When done correctly, qualitative research can tell your product’s story for you. Qualitative consumer insights help explain the why behind the numbers, giving context and life to otherwise one-dimensional data. Qualitative feedback can help identify customer needs, clarify marketing messages, generate ideas for product upgrades, extend a brand, or gain perspective on how a product fits into a customer’s lifestyle. And by leveraging the speed and relative anonymity of online market research, it’s easier than ever for companies to capture the honest, unguarded opinions and behavior of their target audiences.
As traditional focus groups become more and more of a logistical and financial hassle, many brands are rethinking the means by which they conduct the qualitative research that brings their data to life. When doing so, these brands should keep in mind the following three ingredients that are essential to cooking up an effective qualitative approach, as well as where they fit into a successful research recipe.
1. During the Research Design — Objectivity
While this quality is pretty crucial to most types of market research, objectivity is particularly important to qualitative research design. Though the objective of the research is to elicit opinions and probe emotional reactions, these must be articulated entirely by your respondents. In other words, your job is not to make a sales pitch for your product; it’s to uncover insights into how people feel about your product and what you can do to improve it. In order to craft an objective discussion guide, be sure to avoid leading language. Write questions that encourage frank responses—ones that will be interpreted more or less equally by anyone who reads them. Additionally, employ a moderator who can function as a productive devil’s advocate, able to probe for details without putting words in respondents’ mouths.
2. During Data Collection — Stimulation
When consumers feel inundated by pop-up surveys and lengthy discussion guides, it can be hard to keep them interested, let alone get them to elaborate on their reactions to a product. So instead of simply suggesting changes or offering a few generic adjectives, feel free to utilize projective techniques that ask participants to cast their feelings and thoughts directly onto a brand, product, or tested stimulus. What could have been a brisk answer with little meaningful impact becomes a window into the consumer thought process, thanks to engaging questions that demand creativity and individual experience. There are a number of projective techniques that can be implemented in market research, including personification, sentence completion, and projective drawing. And in order to optimize their impact, make sure your moderator or analysts probes deeply into the subconscious thoughts uncovered by these projective exercises.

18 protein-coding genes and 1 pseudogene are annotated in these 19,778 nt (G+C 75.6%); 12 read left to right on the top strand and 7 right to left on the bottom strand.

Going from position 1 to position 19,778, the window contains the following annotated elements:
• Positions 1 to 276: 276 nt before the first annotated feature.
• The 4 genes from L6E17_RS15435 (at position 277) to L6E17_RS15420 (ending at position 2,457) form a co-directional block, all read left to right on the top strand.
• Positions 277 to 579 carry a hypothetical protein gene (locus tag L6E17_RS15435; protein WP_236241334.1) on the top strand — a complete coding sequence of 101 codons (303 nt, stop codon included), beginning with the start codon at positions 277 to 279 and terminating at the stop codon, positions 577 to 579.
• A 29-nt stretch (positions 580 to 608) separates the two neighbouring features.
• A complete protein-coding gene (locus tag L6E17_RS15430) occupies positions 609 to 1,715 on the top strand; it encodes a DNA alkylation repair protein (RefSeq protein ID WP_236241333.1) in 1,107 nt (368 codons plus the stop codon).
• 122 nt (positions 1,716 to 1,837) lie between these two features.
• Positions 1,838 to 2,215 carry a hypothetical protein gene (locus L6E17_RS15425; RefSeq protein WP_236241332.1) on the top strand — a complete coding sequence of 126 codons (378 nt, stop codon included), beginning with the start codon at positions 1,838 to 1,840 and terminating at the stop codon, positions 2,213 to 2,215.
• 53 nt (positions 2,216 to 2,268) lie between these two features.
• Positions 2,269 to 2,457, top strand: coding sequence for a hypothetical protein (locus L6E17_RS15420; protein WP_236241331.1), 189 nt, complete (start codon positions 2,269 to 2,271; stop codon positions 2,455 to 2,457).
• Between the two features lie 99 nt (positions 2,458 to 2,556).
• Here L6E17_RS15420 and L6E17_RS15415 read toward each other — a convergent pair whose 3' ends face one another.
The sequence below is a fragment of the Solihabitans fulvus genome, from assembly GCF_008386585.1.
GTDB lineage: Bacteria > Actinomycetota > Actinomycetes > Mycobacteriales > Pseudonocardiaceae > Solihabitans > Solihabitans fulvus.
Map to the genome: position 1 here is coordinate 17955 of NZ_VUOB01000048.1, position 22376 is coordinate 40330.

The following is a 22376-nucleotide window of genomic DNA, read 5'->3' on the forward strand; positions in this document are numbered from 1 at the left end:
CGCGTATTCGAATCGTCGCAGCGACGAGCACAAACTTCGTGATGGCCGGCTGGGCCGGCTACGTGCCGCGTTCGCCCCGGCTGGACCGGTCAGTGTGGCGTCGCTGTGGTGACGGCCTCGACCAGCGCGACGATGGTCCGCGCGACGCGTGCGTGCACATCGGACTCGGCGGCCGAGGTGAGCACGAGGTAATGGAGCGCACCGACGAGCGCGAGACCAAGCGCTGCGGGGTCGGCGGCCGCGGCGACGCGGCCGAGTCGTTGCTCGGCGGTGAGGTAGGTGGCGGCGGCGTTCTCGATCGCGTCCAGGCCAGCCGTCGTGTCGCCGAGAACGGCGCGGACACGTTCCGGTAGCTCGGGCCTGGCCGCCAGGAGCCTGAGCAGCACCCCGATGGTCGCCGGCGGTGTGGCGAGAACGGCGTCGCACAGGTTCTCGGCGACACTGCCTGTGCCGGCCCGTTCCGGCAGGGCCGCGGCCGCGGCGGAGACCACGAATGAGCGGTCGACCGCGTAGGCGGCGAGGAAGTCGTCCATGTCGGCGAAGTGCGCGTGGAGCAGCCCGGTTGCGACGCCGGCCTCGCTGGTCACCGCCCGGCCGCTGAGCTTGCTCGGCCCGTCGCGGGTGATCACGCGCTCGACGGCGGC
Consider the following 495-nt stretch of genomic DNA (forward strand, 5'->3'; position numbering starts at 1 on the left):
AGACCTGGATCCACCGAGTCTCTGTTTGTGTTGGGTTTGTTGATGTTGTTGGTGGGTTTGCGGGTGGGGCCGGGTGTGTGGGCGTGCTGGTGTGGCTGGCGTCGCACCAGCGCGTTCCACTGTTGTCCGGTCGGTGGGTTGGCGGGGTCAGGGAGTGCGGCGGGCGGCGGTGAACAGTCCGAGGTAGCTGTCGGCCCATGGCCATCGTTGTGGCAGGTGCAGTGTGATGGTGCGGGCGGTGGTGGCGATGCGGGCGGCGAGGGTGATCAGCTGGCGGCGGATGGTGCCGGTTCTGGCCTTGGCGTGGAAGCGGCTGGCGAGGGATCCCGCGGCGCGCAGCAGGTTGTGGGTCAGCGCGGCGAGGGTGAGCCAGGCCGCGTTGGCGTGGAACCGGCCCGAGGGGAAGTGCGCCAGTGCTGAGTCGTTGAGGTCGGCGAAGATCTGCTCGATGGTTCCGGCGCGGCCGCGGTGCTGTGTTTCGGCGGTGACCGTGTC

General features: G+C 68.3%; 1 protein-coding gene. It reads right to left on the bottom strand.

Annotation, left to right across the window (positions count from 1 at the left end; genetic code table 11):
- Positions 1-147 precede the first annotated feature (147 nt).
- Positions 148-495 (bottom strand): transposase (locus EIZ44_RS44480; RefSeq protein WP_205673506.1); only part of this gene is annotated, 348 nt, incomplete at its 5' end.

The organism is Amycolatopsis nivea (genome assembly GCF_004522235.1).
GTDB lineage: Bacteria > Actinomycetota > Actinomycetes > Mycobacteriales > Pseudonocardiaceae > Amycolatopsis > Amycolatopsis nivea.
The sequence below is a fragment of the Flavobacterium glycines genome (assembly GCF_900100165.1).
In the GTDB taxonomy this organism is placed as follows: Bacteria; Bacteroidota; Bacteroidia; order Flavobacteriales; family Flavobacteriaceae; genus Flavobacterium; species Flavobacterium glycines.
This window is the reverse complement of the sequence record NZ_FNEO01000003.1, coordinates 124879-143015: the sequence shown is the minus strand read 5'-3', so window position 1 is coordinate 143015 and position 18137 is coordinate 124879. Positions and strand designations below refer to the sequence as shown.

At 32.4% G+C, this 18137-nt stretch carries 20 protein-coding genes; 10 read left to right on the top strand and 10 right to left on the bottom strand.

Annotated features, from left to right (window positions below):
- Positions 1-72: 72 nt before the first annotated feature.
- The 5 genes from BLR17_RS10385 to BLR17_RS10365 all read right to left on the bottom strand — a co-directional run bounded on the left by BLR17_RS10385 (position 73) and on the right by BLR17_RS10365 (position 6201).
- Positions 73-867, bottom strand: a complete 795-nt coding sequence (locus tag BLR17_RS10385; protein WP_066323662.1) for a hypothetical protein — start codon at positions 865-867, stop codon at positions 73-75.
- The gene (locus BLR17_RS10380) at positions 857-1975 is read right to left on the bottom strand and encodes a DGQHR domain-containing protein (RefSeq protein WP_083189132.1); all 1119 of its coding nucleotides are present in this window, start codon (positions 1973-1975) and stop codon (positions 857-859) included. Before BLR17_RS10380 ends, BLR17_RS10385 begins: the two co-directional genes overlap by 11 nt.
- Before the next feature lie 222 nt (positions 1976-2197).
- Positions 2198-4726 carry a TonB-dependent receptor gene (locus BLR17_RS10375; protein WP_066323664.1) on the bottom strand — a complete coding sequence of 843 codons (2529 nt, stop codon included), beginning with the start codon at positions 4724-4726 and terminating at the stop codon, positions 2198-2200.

3. During the Analysis — Empathy
Empathy might be one of the trickiest elements to pin down, since it’s intrinsically difficult to measure. But empathy in qualitative research is as simple as being open to the story being told about the data. In order to gain a sort of vicarious understanding of study participants, researchers and analysts must approach their responses with respect, cultural and situational awareness, neutrality, and presence of mind. Hearing the story that respondents tell you about why they prefer one product over another allows you to connect to their struggles and understand their motivations because you have accessed their unique personal perspective. Though a number of techniques and strategy go into eliciting those insights, the learnings will not achieve their full impact without the empathetic interpretation of those doing the analyzing.
Qualitative research must be neutral in its design, engaging in its study conduction, and empathetic in its analysis in order to maximize the resulting consumer insights. Once you are engaged in actual consumer stories, imagining how the business decisions you make will impact your consumers becomes easier and clearer. Thus, qualitative research helps brands understand their customers more deeply, uncovering the true root of a problem or behavior and opening the door to more innovative solutions. To see how a global beverage leader used qualitative feedback and in-country moderators to develop cross-cultural usability for a new drink dispenser, check out the case study below.